All together, it’s remarkably romantic  and unbelievable, and we came here, well, because it’s here.  We left the Lake District this morning and kept mostly to the main roads, arriving in time for (a) low tide and (b) lunch on the island.  That was followed by a leisurely walk out to the castle and back, and we’ve been moving slowly ever since.  The causeway was impassable around 3:00, and all the day trippers have left, so it’s just us, a few other tourists, and the 103 people who live out here yearround.  And the ghosts. At least, I assume there are ghosts.

 


Circumnav on the “Other” Side

November 2, 2016

img_2220

On Monday we took a boat tour; Tuesday we circumnavigated the area by car.  It was another sunny day — too chilly to sit still, but lovely to walk about in.  And the colors really are magnificent.  The roads come in two grades:  narrow and narrower.  And windy.  But by this time I’ve pretty much gotten used to the “wrong” side of the road:  The car is in the center of the lane when I’m somewhere between “oh my God” and “yeech!”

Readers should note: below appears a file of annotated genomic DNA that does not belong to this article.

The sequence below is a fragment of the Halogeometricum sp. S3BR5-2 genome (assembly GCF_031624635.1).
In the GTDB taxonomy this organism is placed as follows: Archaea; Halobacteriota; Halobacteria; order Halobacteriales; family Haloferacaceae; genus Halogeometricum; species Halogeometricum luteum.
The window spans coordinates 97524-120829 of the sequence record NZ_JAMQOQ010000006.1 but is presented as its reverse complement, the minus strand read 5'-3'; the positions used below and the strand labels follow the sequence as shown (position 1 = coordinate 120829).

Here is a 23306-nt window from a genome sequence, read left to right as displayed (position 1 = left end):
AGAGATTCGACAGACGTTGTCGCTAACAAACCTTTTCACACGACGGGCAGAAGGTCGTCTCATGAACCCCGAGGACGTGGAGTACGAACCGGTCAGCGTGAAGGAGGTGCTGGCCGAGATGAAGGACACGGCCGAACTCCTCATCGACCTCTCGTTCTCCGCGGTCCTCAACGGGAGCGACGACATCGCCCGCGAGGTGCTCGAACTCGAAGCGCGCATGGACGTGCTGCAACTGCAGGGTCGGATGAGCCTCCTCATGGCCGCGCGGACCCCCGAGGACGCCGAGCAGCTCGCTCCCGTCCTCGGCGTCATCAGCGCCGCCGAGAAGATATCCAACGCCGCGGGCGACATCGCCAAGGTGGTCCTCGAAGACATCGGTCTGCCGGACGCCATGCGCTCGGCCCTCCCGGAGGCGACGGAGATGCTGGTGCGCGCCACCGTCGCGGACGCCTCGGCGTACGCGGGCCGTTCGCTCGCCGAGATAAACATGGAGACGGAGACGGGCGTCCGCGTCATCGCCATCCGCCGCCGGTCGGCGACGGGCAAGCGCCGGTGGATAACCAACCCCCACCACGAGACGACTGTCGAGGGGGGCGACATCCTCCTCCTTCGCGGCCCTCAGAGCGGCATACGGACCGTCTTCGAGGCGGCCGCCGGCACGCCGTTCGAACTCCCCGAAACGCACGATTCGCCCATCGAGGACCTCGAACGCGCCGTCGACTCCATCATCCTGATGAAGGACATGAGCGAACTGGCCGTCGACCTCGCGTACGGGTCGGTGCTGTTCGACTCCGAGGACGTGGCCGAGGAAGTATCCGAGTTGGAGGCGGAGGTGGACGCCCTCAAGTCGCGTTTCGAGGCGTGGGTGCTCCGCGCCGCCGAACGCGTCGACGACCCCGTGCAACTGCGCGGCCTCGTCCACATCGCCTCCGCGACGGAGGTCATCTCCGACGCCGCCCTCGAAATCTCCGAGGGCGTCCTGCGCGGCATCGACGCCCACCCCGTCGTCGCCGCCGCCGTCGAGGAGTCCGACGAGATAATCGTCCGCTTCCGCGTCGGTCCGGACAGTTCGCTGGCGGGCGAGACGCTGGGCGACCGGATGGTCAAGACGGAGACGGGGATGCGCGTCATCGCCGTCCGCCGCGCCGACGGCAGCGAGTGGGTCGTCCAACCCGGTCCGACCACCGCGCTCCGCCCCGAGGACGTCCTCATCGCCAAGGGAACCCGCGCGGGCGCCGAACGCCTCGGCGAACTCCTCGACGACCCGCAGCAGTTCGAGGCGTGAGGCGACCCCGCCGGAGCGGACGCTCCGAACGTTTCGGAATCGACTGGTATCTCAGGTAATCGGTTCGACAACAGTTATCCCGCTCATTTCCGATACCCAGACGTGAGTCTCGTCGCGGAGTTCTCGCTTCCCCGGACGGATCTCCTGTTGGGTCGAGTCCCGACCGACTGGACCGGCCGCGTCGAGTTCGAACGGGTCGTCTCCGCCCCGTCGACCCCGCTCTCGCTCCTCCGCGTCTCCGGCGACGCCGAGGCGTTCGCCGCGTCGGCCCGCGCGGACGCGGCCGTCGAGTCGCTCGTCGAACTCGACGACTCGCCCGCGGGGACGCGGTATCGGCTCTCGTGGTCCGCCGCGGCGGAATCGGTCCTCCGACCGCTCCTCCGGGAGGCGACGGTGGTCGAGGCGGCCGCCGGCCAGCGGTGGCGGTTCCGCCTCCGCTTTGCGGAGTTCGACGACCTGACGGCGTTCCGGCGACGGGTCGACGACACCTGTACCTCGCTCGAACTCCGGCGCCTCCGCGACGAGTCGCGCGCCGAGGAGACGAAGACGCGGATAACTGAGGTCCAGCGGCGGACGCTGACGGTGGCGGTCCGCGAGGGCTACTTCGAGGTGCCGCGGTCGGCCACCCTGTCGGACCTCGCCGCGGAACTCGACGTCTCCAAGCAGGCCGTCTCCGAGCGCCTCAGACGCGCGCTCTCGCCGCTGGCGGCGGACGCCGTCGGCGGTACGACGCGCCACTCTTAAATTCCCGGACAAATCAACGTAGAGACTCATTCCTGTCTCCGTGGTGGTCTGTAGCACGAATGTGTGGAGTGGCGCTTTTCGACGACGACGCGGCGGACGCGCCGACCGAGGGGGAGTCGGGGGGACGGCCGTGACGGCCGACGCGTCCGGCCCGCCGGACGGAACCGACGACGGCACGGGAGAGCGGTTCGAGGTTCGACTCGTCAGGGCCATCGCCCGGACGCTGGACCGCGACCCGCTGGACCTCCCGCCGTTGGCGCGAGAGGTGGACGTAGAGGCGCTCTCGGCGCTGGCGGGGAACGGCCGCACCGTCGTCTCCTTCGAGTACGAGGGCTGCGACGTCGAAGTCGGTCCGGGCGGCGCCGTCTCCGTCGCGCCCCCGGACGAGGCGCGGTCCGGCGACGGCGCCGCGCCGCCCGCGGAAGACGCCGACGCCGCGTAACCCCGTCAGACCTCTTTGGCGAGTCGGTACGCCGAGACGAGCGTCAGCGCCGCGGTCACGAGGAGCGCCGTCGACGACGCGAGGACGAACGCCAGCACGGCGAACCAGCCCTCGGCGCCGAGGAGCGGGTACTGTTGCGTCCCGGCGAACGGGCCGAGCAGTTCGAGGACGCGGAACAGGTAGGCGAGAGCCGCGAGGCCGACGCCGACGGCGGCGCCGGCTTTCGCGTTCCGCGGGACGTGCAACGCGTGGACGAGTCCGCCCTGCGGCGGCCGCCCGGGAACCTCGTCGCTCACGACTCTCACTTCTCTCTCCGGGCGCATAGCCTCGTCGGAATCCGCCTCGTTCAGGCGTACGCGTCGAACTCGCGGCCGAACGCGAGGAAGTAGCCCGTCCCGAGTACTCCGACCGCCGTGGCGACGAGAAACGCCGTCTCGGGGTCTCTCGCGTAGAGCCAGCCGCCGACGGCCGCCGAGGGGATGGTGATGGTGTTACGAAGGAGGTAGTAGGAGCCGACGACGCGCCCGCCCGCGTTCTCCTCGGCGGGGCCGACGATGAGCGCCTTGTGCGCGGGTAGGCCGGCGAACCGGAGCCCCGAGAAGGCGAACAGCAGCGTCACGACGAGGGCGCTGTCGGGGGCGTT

On these narrow roads there aren’t two lanes anyway –more like one and a half.  For awhile I was directly behind a huge truck– sorry, lorry — and that was great, because the lorry cleared the path of oncoming traffic and I just tootled along behind.  But all good things must come to an end …

We stopped to take a picture of Coniston Water, which Arthur Ransome used for “Swallows and Amazons.” BTW, I caught a preview of the new movie, and it seems that the movie maker had to tat up the best children’s summer vacation adventure ever by including “real” bad guys.  Isn’t imagination good enough?